Basic XML Unmarshalling in Java

I frequently find myself groaning in agony over having to deal with more XML coming in to my various Java applications. I thought I would finally do something about it, so I wrote the code below. It is very simple, but performs the way I need it to. Basically, you give it a class that specifies the properties from the XML. Each field is annotated with the name that it correlates to in the XML string. Below is the code, and below that is an example.


import java.lang.annotation.Retention;
import java.lang.annotation.RetentionPolicy;
import java.lang.reflect.Field;
import java.util.ArrayList;
import java.util.List;

 * A simple XML Marshaller
 * @created 11/09/2008
 * @author Jonathan Giles
public class SimpleXmlMarshaller {

	public static @interface XmlElement {
		String elementName();

	public static interface XmlType {}

	public static  List parseXML(final String xml, final String parentElement,
			final Class typeDeclaration) {
		final List result = new ArrayList();

		// no point continuing with no xml
		if (xml == null) {
			return result;

		// this gets us an array of the attributes that exist in the xml type class
		final Field[] fields = typeDeclaration.getDeclaredFields();

		// how many times does the parent element occur in the xml string?
		final int occurrences = xml.split(parentElement).length / 2;

		try {
			// create another reference of the provided xml
			String tempXml = xml;

			// iterate enough times to hit all occurences of the
			for (int i = 0; i < occurrences; i++) {
				final T xmlElement = typeDeclaration.newInstance();

				for (final Field field : fields) {
					final XmlElement element = field.getAnnotation(XmlElement.class);
					final String elementName = element.elementName();

					// try to find the first instance of that element in the string
					final int start = tempXml.indexOf("<" + elementName + ">") + 2 + elementName.length();
					final int end = tempXml.indexOf("");

					final String elementValue = tempXml.substring(start, end);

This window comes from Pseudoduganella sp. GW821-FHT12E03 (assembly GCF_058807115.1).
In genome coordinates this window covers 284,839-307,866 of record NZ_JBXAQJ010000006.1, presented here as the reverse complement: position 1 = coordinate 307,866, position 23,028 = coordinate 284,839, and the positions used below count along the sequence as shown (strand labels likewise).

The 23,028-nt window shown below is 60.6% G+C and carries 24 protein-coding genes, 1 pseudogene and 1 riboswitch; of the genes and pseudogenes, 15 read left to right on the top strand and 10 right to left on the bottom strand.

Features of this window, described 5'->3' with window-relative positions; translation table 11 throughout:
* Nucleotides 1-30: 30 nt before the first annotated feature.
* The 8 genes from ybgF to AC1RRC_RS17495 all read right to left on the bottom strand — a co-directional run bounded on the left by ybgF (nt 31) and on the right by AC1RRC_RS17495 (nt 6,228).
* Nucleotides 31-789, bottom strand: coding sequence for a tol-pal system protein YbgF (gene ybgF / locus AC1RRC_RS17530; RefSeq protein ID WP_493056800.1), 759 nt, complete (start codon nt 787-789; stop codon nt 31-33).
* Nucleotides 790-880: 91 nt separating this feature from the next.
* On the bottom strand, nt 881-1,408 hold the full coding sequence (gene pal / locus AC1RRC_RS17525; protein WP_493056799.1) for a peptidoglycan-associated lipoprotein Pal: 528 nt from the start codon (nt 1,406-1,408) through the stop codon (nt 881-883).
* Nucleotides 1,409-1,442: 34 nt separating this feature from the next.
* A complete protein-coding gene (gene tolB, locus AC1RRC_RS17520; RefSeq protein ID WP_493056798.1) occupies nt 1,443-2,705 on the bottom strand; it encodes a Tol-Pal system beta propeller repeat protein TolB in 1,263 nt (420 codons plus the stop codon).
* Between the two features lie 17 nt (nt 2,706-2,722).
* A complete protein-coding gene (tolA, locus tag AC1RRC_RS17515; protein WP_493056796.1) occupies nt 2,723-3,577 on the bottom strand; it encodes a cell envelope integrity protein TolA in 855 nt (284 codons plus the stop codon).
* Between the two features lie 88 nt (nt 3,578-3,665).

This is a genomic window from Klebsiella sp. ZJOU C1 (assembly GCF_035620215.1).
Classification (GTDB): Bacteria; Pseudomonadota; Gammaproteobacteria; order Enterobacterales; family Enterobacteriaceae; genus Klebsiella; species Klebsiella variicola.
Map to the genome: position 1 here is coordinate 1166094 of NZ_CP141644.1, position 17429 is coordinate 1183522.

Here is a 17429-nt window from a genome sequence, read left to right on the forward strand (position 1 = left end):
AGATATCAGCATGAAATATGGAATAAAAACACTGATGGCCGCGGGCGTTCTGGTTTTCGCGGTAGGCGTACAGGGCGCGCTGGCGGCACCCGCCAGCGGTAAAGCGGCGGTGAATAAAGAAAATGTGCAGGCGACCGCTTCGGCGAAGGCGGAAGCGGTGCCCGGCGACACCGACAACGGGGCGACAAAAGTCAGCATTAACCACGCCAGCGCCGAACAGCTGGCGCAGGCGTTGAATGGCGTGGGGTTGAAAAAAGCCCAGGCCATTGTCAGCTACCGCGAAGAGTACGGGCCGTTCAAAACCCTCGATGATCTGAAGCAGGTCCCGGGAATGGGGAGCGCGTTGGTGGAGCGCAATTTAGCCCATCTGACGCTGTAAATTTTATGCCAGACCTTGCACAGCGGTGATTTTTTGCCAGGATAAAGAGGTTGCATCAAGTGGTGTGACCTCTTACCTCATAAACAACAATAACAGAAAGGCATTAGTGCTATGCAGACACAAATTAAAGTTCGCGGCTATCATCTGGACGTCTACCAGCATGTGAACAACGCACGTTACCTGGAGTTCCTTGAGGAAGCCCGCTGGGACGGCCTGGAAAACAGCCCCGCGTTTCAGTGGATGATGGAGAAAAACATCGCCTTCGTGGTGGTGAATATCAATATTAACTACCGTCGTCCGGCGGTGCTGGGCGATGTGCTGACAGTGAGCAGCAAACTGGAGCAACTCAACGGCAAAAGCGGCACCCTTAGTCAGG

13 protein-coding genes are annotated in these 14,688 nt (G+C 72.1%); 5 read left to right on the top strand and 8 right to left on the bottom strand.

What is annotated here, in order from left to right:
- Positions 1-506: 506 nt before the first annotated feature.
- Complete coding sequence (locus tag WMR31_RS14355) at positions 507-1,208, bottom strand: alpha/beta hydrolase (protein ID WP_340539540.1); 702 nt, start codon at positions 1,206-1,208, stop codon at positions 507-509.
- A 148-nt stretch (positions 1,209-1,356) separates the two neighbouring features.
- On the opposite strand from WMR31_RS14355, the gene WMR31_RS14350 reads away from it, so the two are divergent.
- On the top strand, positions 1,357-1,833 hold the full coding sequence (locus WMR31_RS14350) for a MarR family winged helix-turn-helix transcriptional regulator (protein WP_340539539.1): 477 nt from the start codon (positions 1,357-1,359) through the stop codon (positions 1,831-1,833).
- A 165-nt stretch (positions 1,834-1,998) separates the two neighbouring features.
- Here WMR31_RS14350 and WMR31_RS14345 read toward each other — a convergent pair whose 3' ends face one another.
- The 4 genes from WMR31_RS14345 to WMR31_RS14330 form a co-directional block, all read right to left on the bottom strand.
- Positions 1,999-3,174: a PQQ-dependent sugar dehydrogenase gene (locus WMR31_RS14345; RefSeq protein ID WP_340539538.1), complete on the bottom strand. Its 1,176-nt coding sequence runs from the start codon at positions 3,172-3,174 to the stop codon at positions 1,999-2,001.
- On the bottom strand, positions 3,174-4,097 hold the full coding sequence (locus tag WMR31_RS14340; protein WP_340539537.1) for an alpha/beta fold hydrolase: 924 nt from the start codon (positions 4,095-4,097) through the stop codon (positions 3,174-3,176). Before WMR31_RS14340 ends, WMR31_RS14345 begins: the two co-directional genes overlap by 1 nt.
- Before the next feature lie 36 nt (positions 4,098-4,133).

field.set(xmlElement, elementValue);

				// we should strip off the first lot of the parent element to move on to the next
				// one
				final int end = tempXml.indexOf("/" + parentElement) + 2 + parentElement.length();
				tempXml = tempXml.substring(end, tempXml.length());
		} catch (final Exception e) {

		return result;

The other class is a class that a user must provide. My test class is the following:



public class RangeXmlType implements XmlType {
	@XmlElement(elementName = "name")
	public String name;

	@XmlElement(elementName = "low")
	public String low;

	@XmlElement(elementName = "high")
	public String high;

	public String toString() {
		return "name: " + name + ", low: " + low + ", high: " + high;

A sample execution would then be:

public static void main(final String[] args) {
		final String xml = "name 17677name 212name 3342";

		final List results = SimpleXmlMarshaller.parseXML(xml, "filter", RangeXmlType.class);

		for (final RangeXmlType element : results) {

The output of this then becomes:

name: name 1, low: 76, high: 77

name: name 2, low: 1, high: 2

name: name 3, low: 3, high: 42

The reason why the output is above is because I have overridden the toString() method, but of course all of the fields are accessible just like any other publically accessible field.

Basic I know, but it is reusable, and I plan to make use of this code in the future to stop me having to groan in agony over dealing with XML text.

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